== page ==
Text and Photos by Rob Hawkins

When it comes to open-top motoring, a car with no windscreen appeals to a select group of madcap motorists. The cars seen here represent two extremes of the al fresco market. That is, vehicles that require a pair of goggles to be worn and your mouth closed when diving at any reasonable speed.

Under the skin, however, they are very similar, with the majority of the mechanical components from a Mk1 or Mk2 Mazda MX-5. Both can be built by removing the MX-5’s body, leaving two rolling subframes with a driveshaft and length of aluminum (known as the power plant frame, or PPF) connecting the two together.

Next, bolt a MEV steel sub-chassis on top followed by a large expanse of fiberglass (in the Replicar’s case, or a handful of panels for the Exocet XS), then finish off with fitting the lights, an interior and connecting up the standard MX-5’s electrics. Both cars also use the MX-5’s fuel tank and all sorts of standard MX-5 items, such as the safety brake cables, steering column and pedal assembly.

The design influences and origins of the cars seen here each have their own story to tell. The Replicar is a re-creation of the Aston Martin DBR1, the DBR being an abbreviation for David Brown Racing. Back in the Fifties, Aston Martin was owned by David Brown, which was an engineering and manufacturing company that started in 1860 and has made everything from tractors to gearbox cogs for submarines.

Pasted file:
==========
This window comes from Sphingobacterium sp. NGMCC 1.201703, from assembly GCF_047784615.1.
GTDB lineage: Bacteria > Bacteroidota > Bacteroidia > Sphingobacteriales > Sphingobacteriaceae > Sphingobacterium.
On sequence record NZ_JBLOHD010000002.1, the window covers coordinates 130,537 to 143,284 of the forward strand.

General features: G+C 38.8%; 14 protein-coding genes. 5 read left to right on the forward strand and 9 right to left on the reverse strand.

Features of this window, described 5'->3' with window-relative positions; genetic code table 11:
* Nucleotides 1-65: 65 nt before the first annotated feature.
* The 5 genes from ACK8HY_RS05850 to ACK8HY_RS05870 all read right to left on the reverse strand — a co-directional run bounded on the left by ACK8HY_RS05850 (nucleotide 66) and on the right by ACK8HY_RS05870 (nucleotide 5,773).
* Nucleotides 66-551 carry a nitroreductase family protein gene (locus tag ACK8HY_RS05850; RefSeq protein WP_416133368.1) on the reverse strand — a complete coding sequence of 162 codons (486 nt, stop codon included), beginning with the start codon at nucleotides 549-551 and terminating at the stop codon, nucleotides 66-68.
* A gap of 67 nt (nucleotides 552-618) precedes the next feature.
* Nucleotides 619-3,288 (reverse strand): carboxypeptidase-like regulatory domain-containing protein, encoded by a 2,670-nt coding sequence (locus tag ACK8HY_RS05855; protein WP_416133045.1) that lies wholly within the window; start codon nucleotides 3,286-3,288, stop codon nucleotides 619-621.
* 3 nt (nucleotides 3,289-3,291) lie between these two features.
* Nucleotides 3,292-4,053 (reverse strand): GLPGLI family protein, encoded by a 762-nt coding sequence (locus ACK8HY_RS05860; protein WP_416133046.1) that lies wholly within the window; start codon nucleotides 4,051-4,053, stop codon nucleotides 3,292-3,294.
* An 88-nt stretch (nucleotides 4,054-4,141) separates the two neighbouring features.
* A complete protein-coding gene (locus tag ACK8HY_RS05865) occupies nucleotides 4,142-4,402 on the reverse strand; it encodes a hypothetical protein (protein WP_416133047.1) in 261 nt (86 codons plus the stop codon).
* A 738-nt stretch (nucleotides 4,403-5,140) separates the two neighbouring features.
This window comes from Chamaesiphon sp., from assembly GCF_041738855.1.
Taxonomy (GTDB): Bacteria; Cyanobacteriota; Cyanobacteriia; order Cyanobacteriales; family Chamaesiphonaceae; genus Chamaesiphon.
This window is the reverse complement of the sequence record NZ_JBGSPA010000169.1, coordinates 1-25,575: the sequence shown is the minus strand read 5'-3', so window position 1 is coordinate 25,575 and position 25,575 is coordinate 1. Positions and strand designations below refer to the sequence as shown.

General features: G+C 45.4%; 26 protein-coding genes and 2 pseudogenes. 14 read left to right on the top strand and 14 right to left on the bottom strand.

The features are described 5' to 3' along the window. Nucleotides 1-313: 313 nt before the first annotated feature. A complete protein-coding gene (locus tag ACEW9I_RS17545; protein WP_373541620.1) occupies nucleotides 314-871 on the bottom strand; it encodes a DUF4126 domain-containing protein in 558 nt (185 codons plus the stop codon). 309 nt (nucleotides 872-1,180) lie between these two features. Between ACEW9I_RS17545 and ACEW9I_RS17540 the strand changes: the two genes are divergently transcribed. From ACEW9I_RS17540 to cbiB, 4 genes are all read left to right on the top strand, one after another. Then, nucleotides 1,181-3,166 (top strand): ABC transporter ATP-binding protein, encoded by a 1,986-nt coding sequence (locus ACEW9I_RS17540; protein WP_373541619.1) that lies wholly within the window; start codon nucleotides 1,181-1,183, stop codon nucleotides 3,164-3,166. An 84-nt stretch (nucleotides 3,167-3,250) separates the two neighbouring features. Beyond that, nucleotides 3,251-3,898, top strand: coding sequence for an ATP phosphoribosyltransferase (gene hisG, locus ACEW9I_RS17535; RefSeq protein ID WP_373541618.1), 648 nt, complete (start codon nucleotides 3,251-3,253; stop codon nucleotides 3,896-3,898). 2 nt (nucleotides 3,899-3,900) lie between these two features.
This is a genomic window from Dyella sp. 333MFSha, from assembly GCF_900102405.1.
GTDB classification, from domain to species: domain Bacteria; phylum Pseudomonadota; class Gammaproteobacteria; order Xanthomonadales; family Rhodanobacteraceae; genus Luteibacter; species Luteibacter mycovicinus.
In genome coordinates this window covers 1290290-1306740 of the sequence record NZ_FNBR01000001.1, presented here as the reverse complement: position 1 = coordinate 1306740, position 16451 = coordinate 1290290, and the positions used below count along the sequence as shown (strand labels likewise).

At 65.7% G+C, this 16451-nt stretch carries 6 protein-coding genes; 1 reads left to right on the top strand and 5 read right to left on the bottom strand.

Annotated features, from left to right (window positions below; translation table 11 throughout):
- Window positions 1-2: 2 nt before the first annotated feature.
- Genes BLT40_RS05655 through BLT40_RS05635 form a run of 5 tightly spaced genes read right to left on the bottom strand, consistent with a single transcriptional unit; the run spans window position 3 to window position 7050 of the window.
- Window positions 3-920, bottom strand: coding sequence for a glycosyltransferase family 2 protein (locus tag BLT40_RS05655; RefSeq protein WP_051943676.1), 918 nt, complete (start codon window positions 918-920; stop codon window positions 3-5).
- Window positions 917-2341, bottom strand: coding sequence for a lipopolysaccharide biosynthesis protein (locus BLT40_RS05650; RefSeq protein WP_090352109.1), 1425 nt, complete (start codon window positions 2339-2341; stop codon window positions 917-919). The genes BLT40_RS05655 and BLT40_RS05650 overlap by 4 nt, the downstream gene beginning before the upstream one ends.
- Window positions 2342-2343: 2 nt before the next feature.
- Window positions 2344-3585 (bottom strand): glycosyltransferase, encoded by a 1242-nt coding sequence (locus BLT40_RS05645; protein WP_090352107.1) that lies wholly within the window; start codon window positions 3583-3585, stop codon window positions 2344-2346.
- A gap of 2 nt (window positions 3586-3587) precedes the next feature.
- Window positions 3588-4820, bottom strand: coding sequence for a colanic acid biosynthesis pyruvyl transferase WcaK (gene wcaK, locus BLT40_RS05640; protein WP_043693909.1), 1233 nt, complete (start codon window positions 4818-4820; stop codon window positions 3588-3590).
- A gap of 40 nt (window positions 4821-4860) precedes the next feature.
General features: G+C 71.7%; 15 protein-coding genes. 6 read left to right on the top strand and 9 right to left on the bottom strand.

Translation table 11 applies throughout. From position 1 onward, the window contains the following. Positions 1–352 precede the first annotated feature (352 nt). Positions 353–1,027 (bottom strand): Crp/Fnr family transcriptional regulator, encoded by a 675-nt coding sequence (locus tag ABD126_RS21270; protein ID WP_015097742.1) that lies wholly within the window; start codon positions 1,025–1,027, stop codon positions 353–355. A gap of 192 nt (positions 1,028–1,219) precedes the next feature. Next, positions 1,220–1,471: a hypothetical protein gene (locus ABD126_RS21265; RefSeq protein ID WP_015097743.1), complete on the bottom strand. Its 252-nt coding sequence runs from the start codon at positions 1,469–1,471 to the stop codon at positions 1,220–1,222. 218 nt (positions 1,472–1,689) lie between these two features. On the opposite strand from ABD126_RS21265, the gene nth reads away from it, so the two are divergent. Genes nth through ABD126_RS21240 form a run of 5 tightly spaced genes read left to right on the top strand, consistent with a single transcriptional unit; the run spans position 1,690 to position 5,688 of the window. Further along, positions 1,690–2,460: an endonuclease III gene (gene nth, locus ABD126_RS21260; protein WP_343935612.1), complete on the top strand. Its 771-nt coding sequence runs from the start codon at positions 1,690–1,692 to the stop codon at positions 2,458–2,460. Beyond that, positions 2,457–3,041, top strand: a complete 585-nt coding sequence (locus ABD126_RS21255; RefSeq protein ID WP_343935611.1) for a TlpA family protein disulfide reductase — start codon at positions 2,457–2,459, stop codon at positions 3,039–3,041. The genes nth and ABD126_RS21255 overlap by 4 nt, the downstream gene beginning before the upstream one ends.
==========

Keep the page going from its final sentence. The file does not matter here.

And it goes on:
In 1956, the first race car with the DBR badge was created with a magnesium alloy body, a spaceframe chassis and a 2.5-liter, straight-six twin-cam engine connected to a five-speed transaxle. Aimed at the World Sports Car Championship, DBR1 as it is now known competed at Le Mans in the 24 Heures, with Tony Brooks and Reg Parnell at the wheel, but retired after 21 hours (246 laps) due to gearbox failure.

The DBR1 had a more successful season in 1957 with a larger 2922cc engine and new team members including Roy Salvadori. The car finished first overall at the 1000km Nurburgring and two cars finished first and second at the Spa Grand Prix for sports cars. Stirling Moss and Jack Brabham claimed a similar victory at the Nurburgring in 1958.

During 1959, the aim was to win at Le Mans, and with Carroll Shelby and Roy Salvadori at the wheel, the DBR1 claimed a first. That same year, David Brown decided to divert his racing to Grand Prix events. However, the DBR title had been born and continues today with the well-known DB models from Aston Martin.

MEV’s re-creation of the DBR1 isn’t exact, but that’s mainly down to the limitations of using the MX-5 donor components that result in an easier build. However, the differences haven’t dissuaded customers from placing orders and Stuart Mills at MEV usually has a long line of people wanting to speak to him whenever he visits a classic car show. The decal on the side that advertises a kit price at £4999 (about $7900, not including fright and import duties) attracts lots of attention, especially among classic-car fans who struggle to buy a roadworthy MGB roadster for that sort of money. 

That’s the base package, and a Replicar kit priced at just under £6000 (about $9500) includes those authentic looking wire wheels at £884 ($1400), which can be bolted onto standard MX-5 hubs. Stuart estimates a Replicar build should cost around £7000 ($11,000 or so) if you sell off unwanted donor parts, such as the shell, hood and wheels. As he observes, “MX-5s are, it seems, worth far more in parts than they are a complete car!”